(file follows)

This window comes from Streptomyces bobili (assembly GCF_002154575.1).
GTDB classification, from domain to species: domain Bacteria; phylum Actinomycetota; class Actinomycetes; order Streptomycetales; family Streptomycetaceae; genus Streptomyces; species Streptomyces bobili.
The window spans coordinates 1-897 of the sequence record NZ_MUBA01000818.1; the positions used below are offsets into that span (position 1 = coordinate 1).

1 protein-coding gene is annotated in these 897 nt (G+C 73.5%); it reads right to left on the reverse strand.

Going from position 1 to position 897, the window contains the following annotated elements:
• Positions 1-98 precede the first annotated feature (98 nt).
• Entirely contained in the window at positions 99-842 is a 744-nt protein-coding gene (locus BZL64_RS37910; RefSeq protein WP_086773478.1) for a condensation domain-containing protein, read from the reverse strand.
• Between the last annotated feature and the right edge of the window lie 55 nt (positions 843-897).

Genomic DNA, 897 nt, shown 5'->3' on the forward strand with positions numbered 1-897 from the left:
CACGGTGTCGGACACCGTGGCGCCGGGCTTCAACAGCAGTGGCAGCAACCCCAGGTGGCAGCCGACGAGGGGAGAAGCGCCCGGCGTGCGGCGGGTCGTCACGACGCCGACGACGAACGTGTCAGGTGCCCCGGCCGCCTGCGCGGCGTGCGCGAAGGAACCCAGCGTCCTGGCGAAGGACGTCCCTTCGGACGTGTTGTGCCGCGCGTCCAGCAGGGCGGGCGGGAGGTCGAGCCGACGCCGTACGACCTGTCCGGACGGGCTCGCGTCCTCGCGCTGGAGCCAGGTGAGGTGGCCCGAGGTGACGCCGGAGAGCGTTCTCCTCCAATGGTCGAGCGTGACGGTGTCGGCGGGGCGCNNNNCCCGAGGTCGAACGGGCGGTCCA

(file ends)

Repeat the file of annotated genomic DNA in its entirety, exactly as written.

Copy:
This window comes from Streptomyces bobili (assembly GCF_002154575.1).
GTDB classification, from domain to species: domain Bacteria; phylum Actinomycetota; class Actinomycetes; order Streptomycetales; family Streptomycetaceae; genus Streptomyces; species Streptomyces bobili.
The window spans coordinates 1-897 of the sequence record NZ_MUBA01000818.1; the positions used below are offsets into that span (position 1 = coordinate 1).

1 protein-coding gene is annotated in these 897 nt (G+C 73.5%); it reads right to left on the reverse strand.

Going from position 1 to position 897, the window contains the following annotated elements:
• Positions 1-98 precede the first annotated feature (98 nt).
• Entirely contained in the window at positions 99-842 is a 744-nt protein-coding gene (locus BZL64_RS37910; RefSeq protein WP_086773478.1) for a condensation domain-containing protein, read from the reverse strand.
• Between the last annotated feature and the right edge of the window lie 55 nt (positions 843-897).

Genomic DNA, 897 nt, shown 5'->3' on the forward strand with positions numbered 1-897 from the left:
CACGGTGTCGGACACCGTGGCGCCGGGCTTCAACAGCAGTGGCAGCAACCCCAGGTGGCAGCCGACGAGGGGAGAAGCGCCCGGCGTGCGGCGGGTCGTCACGACGCCGACGACGAACGTGTCAGGTGCCCCGGCCGCCTGCGCGGCGTGCGCGAAGGAACCCAGCGTCCTGGCGAAGGACGTCCCTTCGGACGTGTTGTGCCGCGCGTCCAGCAGGGCGGGCGGGAGGTCGAGCCGACGCCGTACGACCTGTCCGGACGGGCTCGCGTCCTCGCGCTGGAGCCAGGTGAGGTGGCCCGAGGTGACGCCGGAGAGCGTTCTCCTCCAATGGTCGAGCGTGACGGTGTCGGCGGGGCGCNNNNCCCGAGGTCGAACGGGCGGTCCA